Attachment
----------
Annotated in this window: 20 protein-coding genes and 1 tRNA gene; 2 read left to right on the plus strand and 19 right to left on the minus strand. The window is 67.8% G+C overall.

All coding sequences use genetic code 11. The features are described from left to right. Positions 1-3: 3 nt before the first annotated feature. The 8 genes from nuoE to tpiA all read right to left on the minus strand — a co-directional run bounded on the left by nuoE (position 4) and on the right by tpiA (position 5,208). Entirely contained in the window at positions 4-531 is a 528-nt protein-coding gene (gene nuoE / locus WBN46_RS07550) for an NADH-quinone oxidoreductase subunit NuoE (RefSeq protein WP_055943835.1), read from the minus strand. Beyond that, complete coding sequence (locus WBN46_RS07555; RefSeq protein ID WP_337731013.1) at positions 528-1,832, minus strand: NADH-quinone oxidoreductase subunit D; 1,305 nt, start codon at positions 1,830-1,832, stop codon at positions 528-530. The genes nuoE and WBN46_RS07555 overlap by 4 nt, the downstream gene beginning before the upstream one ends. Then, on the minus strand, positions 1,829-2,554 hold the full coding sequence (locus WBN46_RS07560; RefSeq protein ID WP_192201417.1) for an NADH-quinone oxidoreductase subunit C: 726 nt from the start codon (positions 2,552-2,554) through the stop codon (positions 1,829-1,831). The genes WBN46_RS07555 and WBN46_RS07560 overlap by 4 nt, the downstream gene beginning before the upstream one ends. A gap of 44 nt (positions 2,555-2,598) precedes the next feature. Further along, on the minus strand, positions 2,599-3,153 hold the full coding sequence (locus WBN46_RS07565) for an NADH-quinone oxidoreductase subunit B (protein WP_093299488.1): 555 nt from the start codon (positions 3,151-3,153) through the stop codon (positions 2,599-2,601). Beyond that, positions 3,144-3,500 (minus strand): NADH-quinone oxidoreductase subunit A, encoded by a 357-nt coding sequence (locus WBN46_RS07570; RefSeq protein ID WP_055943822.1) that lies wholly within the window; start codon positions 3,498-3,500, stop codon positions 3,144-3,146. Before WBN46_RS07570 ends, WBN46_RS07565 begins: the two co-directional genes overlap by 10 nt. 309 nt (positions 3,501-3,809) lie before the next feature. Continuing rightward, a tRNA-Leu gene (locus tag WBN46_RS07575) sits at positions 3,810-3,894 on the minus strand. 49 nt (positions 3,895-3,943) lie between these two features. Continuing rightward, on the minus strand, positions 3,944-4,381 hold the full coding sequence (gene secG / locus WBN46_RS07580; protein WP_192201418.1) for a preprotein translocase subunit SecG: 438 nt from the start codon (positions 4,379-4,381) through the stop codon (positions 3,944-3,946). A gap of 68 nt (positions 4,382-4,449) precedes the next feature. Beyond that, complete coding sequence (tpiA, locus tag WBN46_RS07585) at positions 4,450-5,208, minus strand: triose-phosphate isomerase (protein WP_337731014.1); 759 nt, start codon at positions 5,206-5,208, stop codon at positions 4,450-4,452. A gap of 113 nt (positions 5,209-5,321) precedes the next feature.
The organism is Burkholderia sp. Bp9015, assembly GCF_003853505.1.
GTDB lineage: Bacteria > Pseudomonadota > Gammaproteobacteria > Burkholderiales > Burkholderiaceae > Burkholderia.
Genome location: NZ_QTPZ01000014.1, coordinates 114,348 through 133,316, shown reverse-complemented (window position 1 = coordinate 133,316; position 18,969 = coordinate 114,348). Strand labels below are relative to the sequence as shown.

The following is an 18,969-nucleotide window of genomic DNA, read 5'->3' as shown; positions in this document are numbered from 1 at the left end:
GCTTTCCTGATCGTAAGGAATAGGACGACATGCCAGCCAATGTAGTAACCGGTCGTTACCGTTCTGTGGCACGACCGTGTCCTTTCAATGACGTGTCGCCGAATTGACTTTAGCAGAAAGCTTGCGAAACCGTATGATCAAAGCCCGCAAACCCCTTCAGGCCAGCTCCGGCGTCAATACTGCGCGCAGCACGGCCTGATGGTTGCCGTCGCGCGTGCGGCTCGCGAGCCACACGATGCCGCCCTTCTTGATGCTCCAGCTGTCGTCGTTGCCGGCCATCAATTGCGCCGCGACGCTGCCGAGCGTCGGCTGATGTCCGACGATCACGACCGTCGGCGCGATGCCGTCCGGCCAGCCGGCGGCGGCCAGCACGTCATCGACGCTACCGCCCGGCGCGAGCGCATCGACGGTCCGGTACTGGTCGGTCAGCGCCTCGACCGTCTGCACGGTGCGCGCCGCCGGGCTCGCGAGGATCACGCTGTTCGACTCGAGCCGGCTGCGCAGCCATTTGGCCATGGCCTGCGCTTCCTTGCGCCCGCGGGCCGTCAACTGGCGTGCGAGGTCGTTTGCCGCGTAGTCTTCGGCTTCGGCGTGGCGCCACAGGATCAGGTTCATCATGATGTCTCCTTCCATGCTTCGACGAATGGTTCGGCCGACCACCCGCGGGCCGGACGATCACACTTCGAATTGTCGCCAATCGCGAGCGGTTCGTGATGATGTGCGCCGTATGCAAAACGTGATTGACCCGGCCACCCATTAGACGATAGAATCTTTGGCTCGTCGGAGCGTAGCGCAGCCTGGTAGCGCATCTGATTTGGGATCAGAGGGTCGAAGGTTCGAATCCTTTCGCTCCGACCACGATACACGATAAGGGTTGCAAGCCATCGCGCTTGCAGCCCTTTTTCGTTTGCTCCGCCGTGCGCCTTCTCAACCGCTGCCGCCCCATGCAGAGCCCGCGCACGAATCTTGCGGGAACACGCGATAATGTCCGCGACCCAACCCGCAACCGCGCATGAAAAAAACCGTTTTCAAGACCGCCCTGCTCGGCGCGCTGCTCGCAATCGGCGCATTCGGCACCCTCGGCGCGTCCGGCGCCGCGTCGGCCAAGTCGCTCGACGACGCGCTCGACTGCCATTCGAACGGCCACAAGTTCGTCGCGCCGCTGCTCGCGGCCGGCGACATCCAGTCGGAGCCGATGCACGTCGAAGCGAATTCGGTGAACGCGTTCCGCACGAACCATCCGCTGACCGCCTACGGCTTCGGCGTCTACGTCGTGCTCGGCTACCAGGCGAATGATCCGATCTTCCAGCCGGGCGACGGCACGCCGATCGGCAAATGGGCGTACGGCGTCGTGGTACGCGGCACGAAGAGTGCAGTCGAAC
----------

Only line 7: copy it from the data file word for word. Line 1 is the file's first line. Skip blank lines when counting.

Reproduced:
GCTTTCCTGATCGTAAGGAATAGGACGACATGCCAGCCAATGTAGTAACCGGTCGTTACCGTTCTGTGGCACGACCGTGTCCTTTCAATGACGTGTCGCCGAATTGACTTTAGCAGAAAGCTTGCGAAACCGTATGATCAAAGCCCGCAAACCCCTTCAGGCCAGCTCCGGCGTCAATACTGCGCGCAGCACGGCCTGATGGTTGCCGTCGCGCGTGCGGCTCGCGAGCCACACGATGCCGCCCTTCTTGATGCTCCAGCTGTCGTCGTTGCCGGCCATCAATTGCGCCGCGACGCTGCCGAGCGTCGGCTGATGTCCGACGATCACGACCGTCGGCGCGATGCCGTCCGGCCAGCCGGCGGCGGCCAGCACGTCATCGACGCTACCGCCCGGCGCGAGCGCATCGACGGTCCGGTACTGGTCGGTCAGCGCCTCGACCGTCTGCACGGTGCGCGCCGCCGGGCTCGCGAGGATCACGCTGTTCGACTCGAGCCGGCTGCGCAGCCATTTGGCCATGGCCTGCGCTTCCTTGCGCCCGCGGGCCGTCAACTGGCGTGCGAGGTCGTTTGCCGCGTAGTCTTCGGCTTCGGCGTGGCGCCACAGGATCAGGTTCATCATGATGTCTCCTTCCATGCTTCGACGAATGGTTCGGCCGACCACCCGCGGGCCGGACGATCACACTTCGAATTGTCGCCAATCGCGAGCGGTTCGTGATGATGTGCGCCGTATGCAAAACGTGATTGACCCGGCCACCCATTAGACGATAGAATCTTTGGCTCGTCGGAGCGTAGCGCAGCCTGGTAGCGCATCTGATTTGGGATCAGAGGGTCGAAGGTTCGAATCCTTTCGCTCCGACCACGATACACGATAAGGGTTGCAAGCCATCGCGCTTGCAGCCCTTTTTCGTTTGCTCCGCCGTGCGCCTTCTCAACCGCTGCCGCCCCATGCAGAGCCCGCGCACGAATCTTGCGGGAACACGCGATAATGTCCGCGACCCAACCCGCAACCGCGCATGAAAAAAACCGTTTTCAAGACCGCCCTGCTCGGCGCGCTGCTCGCAATCGGCGCATTCGGCACCCTCGGCGCGTCCGGCGCCGCGTCGGCCAAGTCGCTCGACGACGCGCTCGACTGCCATTCGAACGGCCACAAGTTCGTCGCGCCGCTGCTCGCGGCCGGCGACATCCAGTCGGAGCCGATGCACGTCGAAGCGAATTCGGTGAACGCGTTCCGCACGAACCATCCGCTGACCGCCTACGGCTTCGGCGTCTACGTCGTGCTCGGCTACCAGGCGAATGATCCGATCTTCCAGCCGGGCGACGGCACGCCGATCGGCAAATGGGCGTACGGCGTCGTGGTACGCGGCACGAAGAGTGCAGTCGAAC